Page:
First and foremost, Pottle is a gifted writer. He unquestionably understands vocabulary and how to use words to convey both action and emotion. His ability to construct poignant phrases, like “My first language wasn’t Sign. It was violence,” reveals a storyteller who is contemplative yet intentional. He wants to affect as well as educate. Entertain along with illuminate. It’s inviting; I want to invest my time.
The work is fiction, but the novel’s overall structure is quite lyrical, almost poetic in its cadence; this is endearing, but it also creates an issue on a technical level for story comprehension. I occasionally lost my focus on who was speaking and, more importantly, how they communicated, as the subject of Deafness is integral to the story. I would have preferred a more clearly differentiated narrative voice: “spoken language” from “Sign” and both from “thought.”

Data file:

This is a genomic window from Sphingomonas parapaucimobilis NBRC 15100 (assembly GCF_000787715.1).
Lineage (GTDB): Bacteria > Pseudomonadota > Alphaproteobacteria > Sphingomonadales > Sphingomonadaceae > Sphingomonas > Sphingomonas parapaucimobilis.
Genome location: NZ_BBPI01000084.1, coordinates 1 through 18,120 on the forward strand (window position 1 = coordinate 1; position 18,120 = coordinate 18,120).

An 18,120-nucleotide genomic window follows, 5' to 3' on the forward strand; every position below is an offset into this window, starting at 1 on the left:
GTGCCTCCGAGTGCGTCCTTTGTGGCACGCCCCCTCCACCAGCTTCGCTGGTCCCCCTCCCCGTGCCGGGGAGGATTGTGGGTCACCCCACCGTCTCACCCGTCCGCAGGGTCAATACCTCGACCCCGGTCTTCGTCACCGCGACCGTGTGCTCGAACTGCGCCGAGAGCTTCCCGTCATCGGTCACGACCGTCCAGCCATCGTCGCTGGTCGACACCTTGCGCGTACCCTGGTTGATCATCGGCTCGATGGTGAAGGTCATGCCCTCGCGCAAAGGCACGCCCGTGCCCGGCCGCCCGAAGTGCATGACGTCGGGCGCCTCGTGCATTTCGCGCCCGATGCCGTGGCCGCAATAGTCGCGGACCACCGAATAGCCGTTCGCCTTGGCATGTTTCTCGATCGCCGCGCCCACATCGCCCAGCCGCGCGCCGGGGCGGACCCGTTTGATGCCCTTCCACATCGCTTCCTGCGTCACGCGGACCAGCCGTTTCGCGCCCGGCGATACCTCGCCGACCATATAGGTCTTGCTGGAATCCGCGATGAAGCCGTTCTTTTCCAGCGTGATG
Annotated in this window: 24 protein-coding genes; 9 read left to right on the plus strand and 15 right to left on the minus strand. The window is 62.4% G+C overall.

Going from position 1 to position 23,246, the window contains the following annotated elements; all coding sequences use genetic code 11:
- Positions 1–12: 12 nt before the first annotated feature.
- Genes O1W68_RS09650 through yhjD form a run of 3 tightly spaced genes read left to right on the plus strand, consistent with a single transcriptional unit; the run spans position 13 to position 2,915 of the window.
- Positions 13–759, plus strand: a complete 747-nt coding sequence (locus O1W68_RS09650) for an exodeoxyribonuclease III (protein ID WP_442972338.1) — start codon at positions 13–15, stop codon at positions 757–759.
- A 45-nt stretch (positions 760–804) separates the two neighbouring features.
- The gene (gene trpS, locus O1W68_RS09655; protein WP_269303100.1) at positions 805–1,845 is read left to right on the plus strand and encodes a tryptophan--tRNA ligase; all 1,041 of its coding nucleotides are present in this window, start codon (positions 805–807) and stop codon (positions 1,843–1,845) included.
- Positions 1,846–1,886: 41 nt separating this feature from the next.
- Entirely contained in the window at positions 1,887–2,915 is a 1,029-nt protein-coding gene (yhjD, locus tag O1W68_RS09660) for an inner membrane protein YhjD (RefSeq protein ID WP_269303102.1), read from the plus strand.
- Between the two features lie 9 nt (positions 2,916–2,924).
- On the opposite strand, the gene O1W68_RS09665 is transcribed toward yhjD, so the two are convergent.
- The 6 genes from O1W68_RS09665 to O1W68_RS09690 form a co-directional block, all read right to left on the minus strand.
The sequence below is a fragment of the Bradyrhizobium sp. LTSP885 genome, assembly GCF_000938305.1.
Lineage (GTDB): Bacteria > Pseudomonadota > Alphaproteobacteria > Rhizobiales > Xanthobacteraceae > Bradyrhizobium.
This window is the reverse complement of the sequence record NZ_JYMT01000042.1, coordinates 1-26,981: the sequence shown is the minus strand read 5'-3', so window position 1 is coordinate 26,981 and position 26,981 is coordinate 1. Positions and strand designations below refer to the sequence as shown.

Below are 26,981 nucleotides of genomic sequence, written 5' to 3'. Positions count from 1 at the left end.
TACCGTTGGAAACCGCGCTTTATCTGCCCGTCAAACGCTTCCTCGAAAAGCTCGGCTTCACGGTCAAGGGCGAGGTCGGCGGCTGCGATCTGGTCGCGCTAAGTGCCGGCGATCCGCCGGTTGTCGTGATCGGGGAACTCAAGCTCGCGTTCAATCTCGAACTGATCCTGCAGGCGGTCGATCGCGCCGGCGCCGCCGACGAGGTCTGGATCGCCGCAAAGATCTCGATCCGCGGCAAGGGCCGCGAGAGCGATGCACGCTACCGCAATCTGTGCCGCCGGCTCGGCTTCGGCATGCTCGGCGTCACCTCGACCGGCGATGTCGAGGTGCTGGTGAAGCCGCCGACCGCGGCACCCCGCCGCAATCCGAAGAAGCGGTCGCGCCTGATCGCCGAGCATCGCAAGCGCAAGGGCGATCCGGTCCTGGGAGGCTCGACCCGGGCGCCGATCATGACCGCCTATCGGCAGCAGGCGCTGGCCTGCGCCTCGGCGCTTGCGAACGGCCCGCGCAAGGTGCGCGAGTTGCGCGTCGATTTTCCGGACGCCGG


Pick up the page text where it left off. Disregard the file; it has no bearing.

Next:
This labyrinthine structure carries through the novel, and I want to understand why the author chose this route. Perhaps a level of difficulty or temporary displacement is intentional on Pottle’s part as a way to textually enact a form of emotional and cognitive empathy. Maybe readers are meant to place themselves in the shoes of his deaf and tragically misunderstood characters. To feel in some small way how challenging it can be to navigate a world that doesn’t always actively embrace, understand, or provide easy accessibility for those labelled “different,” such as Deaf people or emotionally fragile children dealing with trauma.